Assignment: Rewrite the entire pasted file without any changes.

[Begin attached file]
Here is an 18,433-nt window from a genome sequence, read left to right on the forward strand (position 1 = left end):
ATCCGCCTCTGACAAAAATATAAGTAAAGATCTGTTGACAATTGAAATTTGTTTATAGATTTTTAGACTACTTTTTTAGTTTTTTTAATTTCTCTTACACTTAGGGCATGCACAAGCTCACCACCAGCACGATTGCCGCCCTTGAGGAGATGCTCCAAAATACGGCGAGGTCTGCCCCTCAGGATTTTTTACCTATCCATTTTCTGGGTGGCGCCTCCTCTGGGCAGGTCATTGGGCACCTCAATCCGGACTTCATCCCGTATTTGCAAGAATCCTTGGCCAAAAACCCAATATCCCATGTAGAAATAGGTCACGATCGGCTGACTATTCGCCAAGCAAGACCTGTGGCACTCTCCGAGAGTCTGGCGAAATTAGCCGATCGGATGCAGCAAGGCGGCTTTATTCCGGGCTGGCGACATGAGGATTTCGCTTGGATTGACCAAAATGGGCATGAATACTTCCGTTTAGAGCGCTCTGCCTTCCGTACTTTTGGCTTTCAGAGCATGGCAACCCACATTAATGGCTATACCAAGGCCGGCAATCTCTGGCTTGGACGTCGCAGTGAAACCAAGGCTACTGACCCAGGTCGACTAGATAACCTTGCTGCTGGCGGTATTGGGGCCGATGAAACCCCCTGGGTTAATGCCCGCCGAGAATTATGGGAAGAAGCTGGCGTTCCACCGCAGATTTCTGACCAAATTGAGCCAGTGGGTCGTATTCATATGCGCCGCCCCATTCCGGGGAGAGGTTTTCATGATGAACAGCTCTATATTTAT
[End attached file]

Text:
Here is an 18,433-nt window from a genome sequence, read left to right on the forward strand (position 1 = left end):
ATCCGCCTCTGACAAAAATATAAGTAAAGATCTGTTGACAATTGAAATTTGTTTATAGATTTTTAGACTACTTTTTTAGTTTTTTTAATTTCTCTTACACTTAGGGCATGCACAAGCTCACCACCAGCACGATTGCCGCCCTTGAGGAGATGCTCCAAAATACGGCGAGGTCTGCCCCTCAGGATTTTTTACCTATCCATTTTCTGGGTGGCGCCTCCTCTGGGCAGGTCATTGGGCACCTCAATCCGGACTTCATCCCGTATTTGCAAGAATCCTTGGCCAAAAACCCAATATCCCATGTAGAAATAGGTCACGATCGGCTGACTATTCGCCAAGCAAGACCTGTGGCACTCTCCGAGAGTCTGGCGAAATTAGCCGATCGGATGCAGCAAGGCGGCTTTATTCCGGGCTGGCGACATGAGGATTTCGCTTGGATTGACCAAAATGGGCATGAATACTTCCGTTTAGAGCGCTCTGCCTTCCGTACTTTTGGCTTTCAGAGCATGGCAACCCACATTAATGGCTATACCAAGGCCGGCAATCTCTGGCTTGGACGTCGCAGTGAAACCAAGGCTACTGACCCAGGTCGACTAGATAACCTTGCTGCTGGCGGTATTGGGGCCGATGAAACCCCCTGGGTTAATGCCCGCCGAGAATTATGGGAAGAAGCTGGCGTTCCACCGCAGATTTCTGACCAAATTGAGCCAGTGGGTCGTATTCATATGCGCCGCCCCATTCCGGGGAGAGGTTTTCATGATGAACAGCTCTATATTTAT